The most common question that comes up at workshops is how can I know whether I have enough skill to write professionally? The answer is simple enough: If a person has the ambition to be a writer, that suggests he’s already a reader, so his proficiency with the language should be sufficient. And he’s almost certainly developed a creative sense. Which means if you really want to do it, you probably can.
I’ve mentioned this before, but it’s important enough to bring it up again: we all tend to underrate our abilities. All of us, except a handful of idiots, are smarter than we think. I’ve seen that as a teacher and as a manager. The secret to success in any field is learning to believe in ourselves and then jumping in, making the effort, and sustaining it untilsuccess shows up.
In any field, failure is probably likely if we start with the belief that we, whatever skill is needed, we don’t have it. If that’s what we think, that will almost certainly be the outcome. We’ll try not to make mistakes, play it safe, and so on, which will guarantee a dull piece of fiction.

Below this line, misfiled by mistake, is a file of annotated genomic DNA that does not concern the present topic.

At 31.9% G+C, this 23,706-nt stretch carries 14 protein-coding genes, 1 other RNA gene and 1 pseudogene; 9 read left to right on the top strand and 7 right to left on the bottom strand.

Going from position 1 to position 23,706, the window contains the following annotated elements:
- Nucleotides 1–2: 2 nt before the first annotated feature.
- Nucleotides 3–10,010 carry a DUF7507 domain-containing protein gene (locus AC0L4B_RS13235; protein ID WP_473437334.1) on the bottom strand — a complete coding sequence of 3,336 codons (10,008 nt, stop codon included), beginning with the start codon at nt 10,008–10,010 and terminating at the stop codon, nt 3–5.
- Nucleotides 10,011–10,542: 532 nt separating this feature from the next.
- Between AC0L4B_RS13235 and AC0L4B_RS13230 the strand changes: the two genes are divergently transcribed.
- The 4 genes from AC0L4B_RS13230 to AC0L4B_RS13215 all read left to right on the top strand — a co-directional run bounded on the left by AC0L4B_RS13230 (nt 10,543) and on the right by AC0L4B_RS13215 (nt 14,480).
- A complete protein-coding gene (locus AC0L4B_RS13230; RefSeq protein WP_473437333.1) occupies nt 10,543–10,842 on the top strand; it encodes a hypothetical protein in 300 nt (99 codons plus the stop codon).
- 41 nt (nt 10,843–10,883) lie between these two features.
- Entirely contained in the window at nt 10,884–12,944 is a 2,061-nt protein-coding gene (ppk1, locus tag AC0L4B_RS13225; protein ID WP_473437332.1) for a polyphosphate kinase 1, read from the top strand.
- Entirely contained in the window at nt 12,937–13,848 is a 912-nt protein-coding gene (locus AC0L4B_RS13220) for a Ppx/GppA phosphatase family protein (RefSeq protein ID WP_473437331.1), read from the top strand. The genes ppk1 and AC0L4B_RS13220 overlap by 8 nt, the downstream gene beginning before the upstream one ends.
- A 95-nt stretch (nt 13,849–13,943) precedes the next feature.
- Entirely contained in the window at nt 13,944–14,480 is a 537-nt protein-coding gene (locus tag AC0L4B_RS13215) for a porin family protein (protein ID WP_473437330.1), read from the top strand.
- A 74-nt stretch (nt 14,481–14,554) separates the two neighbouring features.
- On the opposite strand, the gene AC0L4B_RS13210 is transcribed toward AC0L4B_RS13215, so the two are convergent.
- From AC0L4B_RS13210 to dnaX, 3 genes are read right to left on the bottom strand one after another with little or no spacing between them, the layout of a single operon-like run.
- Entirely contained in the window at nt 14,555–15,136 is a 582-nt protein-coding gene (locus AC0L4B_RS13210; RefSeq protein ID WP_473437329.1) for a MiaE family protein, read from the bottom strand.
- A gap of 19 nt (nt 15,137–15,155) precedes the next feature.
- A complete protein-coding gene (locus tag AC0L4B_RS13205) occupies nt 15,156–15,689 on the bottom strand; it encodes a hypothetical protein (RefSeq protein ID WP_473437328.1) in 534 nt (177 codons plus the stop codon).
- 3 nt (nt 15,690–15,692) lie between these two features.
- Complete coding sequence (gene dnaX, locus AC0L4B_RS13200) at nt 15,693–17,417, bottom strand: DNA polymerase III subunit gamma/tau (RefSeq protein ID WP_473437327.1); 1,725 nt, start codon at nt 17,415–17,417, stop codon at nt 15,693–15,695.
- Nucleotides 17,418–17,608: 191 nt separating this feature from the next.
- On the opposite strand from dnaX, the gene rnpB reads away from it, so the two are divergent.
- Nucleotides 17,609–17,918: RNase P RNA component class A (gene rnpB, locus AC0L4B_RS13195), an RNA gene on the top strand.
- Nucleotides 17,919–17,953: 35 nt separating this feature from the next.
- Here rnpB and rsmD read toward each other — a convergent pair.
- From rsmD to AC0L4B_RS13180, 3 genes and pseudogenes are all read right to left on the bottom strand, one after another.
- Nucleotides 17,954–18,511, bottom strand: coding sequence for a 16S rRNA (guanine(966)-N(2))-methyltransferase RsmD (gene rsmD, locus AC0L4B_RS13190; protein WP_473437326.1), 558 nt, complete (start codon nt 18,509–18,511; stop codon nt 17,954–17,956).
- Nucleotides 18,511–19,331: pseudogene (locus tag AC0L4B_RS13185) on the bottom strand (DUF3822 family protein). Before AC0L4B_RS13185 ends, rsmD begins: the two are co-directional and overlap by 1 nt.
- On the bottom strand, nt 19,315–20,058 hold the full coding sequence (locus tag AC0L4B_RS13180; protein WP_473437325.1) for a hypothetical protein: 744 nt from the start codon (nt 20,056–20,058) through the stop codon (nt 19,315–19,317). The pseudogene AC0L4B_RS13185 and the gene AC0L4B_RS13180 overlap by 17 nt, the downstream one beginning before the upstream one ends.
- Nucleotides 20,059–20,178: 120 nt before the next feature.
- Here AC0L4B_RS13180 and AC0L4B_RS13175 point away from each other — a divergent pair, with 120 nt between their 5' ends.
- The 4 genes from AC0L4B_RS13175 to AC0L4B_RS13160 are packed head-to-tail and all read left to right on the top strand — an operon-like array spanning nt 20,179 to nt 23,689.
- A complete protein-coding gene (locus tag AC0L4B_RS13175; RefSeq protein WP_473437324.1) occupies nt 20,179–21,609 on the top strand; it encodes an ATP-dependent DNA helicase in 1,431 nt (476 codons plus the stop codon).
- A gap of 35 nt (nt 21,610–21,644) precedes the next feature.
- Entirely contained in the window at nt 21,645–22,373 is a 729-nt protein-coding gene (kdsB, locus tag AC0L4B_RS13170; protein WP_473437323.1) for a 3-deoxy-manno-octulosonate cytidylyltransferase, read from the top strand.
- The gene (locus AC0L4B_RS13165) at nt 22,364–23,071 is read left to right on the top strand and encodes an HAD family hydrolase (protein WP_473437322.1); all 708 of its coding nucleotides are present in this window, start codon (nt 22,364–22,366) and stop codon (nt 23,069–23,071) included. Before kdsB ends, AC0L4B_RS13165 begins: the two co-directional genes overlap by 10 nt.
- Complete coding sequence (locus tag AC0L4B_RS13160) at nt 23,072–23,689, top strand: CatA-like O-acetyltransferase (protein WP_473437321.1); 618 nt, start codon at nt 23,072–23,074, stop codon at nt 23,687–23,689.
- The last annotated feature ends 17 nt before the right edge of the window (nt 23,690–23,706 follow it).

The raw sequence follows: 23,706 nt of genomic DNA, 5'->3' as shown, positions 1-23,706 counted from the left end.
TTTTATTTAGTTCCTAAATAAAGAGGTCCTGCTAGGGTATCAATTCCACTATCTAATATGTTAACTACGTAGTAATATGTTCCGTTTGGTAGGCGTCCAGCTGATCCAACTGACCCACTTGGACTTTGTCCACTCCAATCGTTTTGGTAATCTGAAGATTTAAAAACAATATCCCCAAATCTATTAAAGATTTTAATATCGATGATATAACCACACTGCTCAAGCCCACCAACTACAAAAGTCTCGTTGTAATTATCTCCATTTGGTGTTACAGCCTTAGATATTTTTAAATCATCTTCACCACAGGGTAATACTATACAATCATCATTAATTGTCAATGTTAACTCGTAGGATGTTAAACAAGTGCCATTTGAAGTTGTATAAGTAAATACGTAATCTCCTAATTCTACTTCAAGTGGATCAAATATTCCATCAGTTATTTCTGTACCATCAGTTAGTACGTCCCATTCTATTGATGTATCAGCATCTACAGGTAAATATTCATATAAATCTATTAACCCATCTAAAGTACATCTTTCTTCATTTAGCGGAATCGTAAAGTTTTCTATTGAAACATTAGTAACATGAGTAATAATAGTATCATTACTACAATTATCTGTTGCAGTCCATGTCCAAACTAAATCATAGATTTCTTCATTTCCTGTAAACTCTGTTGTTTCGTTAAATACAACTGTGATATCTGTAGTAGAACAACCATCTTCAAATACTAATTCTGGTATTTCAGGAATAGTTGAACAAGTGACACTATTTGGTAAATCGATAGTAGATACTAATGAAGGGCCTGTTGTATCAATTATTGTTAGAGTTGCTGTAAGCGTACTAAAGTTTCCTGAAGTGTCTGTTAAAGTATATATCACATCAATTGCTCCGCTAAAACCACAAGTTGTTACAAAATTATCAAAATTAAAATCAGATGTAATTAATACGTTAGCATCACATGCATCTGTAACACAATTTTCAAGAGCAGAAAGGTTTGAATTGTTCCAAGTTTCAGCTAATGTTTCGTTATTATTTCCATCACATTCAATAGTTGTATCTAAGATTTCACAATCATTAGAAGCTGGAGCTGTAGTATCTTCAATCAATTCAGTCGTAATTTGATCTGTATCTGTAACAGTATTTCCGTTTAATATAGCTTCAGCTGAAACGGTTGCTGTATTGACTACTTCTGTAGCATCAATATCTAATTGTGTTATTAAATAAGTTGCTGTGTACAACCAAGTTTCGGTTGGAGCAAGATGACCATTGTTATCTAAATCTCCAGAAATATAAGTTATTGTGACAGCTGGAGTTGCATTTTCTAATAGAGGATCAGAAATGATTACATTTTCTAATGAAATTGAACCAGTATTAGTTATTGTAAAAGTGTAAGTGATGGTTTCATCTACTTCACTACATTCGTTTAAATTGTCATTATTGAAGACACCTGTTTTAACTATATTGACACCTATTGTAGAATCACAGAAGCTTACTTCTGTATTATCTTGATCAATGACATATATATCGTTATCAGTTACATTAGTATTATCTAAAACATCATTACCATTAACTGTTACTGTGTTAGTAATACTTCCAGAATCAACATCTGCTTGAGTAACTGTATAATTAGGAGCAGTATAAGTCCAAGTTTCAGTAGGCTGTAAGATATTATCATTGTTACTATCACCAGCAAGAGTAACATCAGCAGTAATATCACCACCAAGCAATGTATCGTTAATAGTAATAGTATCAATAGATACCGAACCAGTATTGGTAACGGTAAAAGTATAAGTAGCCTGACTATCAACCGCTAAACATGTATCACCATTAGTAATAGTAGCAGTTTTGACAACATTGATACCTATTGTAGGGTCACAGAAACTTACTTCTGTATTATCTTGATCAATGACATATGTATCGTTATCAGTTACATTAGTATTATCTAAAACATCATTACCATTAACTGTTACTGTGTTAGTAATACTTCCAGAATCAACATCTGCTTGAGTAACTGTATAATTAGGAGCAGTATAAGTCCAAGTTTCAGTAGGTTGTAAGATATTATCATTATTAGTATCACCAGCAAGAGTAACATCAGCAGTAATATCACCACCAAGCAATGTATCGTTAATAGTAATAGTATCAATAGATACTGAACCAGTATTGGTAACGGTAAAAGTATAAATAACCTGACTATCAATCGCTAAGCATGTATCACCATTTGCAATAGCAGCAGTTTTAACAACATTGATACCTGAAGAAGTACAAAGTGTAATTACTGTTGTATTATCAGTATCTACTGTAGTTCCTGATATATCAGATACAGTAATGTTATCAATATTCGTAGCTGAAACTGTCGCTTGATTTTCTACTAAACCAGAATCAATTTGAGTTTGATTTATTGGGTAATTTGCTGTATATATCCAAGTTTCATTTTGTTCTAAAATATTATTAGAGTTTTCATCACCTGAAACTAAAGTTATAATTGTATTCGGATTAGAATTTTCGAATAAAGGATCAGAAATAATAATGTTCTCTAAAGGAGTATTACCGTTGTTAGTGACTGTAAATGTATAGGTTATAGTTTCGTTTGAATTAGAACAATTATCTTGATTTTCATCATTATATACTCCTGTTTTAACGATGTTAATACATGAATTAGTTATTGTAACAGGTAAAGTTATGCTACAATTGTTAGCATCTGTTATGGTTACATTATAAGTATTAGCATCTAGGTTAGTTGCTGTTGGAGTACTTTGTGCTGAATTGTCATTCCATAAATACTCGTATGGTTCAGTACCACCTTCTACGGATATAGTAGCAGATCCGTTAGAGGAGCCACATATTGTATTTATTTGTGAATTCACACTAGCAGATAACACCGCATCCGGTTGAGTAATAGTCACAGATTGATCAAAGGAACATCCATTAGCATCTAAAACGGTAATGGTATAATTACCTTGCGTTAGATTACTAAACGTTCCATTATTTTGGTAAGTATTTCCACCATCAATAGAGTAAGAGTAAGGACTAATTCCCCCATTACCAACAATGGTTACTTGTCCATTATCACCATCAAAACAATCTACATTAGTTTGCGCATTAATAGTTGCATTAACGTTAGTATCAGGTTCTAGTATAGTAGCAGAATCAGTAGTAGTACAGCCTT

In 1965, I was still dreaming about being a science fiction writer but had long since become convinced it was a waste of time even though I’d submitted only one story. I was driving through Mexico when I picked up a radio broadcast from, I think, Texas. They were interviewing Harlan Ellison.
Harlan was describing his own efforts to launch a career. It had taken a while, he said, but he wasn’t going to give up. Then he sold a story. I think it was “Glow Worm,” to Infinity Science Fiction. It was published in 1956. He was twenty-two. Harlan said he knew at that moment that he’d have a solid career writing SF. I doubt there was ever a time he didn’t know that. But he’s dead right: nothing matters to a writer as much as that first sale.
I was considerably older than Harlan when arrived at that point. I drifted through two decades talking about writing but never attempting it because I didn’t believe it could happen. My wife Maureen eventually talked me into trying. I was on an assignment in Georgia, but I decided to make her happy. So I sat down and wrote “The Emerson Effect.” It was about a postal worker who falls in love with one of his colleagues. But he hasn’t the nerve to approach her.
One day a letter arrives that had gotten lost in the system. It was from Ralph Waldo Emerson and it contained his famous line, “If you can learn to believe in yourself, you can do almost anything.” The postal worker makes his move.
I didn’t expect to sell it.
When we got home a few weeks later to North Dakota, a contract had come in from Twilight Zone Magazine. It was the biggest moment in my career. Nothing, no award, no formal recognition, nothing quite reached that level.
And years later I realized who that first story was really about.